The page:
|Messy table. Photo: Jason Rosenberg, flickr|
Hanna Raskin's first waitressing job was at a small Greek diner in Michigan. In the 15 years since, she's worked at a chop suey joint in Mississippi, an exclusive Arizonan country club, a vegetarian eatery and an Irish pub. She currently picks up odd shifts at a seafood eatery in the North Carolina mountains, where she cracks crab legs for helpless tourists. This is the tenth in a series of posts.
As a server, I should have boundless patience with my fellow overworked, undertipped brethren. But as anyone who's dined out with servers knows, food industry pros are often the harshest critics of front-of-the-house shenanigans.
Since servers know how restaurants work, they know exactly who to blame for the mishaps that spoil their eating-out experience. The French onion soup's taking too long? That's so not the fault of the server (many of whom would probably be thrilled to pack all three courses in to-go containers and send their table on its way). The halibut doesn't taste good? That's likely the reason the server skips the employee meal.
Diners should never discount their tips for things beyond the server's control: A corked bottle of wine, too long of a wait at the host stand and dirty bathrooms are comment card fodder, not tip-lowering offenses. But there are certain server behaviors for which I'll almost always knock down a gratuity a few percentage points.
I can't stand when servers leave finished plates on the table. I understand some restaurants coach their staffers not to clear until everyone is done eating, but any server who has time to refill water glasses has time to whisk away a few dishes. When a server has to move empty plates aside to make room for the dessert tray, that's evidence of negligence that would be punished in server court.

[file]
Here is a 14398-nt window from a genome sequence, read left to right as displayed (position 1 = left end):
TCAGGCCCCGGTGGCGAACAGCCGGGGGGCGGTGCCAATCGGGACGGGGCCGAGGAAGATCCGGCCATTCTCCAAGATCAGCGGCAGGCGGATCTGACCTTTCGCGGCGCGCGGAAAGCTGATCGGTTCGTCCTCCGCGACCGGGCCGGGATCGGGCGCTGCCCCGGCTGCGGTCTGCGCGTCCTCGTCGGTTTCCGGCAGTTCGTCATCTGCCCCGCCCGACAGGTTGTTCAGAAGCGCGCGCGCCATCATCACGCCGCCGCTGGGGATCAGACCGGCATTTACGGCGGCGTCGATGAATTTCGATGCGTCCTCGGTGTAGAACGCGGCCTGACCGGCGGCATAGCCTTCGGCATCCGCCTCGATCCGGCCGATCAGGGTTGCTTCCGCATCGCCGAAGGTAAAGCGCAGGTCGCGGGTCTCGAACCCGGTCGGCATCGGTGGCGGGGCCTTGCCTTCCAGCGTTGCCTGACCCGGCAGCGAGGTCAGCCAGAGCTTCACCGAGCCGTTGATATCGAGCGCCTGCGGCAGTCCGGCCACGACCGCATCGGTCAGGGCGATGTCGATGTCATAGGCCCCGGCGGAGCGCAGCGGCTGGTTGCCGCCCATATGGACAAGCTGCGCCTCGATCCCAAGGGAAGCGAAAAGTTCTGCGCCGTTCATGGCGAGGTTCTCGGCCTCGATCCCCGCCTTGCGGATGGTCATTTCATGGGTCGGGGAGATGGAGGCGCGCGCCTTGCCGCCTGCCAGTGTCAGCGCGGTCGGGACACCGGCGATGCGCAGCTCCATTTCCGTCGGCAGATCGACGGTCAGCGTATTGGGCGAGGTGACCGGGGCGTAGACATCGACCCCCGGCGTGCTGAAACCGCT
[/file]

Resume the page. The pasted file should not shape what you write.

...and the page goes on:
I'm wary about docking servers for perceived service flaws that really just reflect personality quirks, but a few idiosyncrasies fall well beyond the bounds of good service. I once had a server return to the table to tell me the kitchen had 86'd the pasta dish my husband had ordered. No problem, I said: He'll be back from the bathroom in a moment to make another selection. The server, who apparently couldn't wait, grabbed a menu and confronted my husband at the urinal. Any server who makes their customers that uncomfortable doesn't deserve 20 percent.
Finally, I'm tough on servers who refuse to take responsibility for their mistakes. Servers who say, "I'll be sure to tell my manager about that problem," or blame the poor busser when a service error is brought to their attention are good candidates for a lousy grat. Serving means always having to say you're sorry.
What's a surefire way for servers to earn less than 20 percent from you? Are there server behaviors for which you'll always deduct a percentage point or two?
|Bad hygiene.||97 (7.4%)|
|Ignorance of the menu.||89 (6.8%)|
|Something else (tell us more in comments).||56 (4.3%)|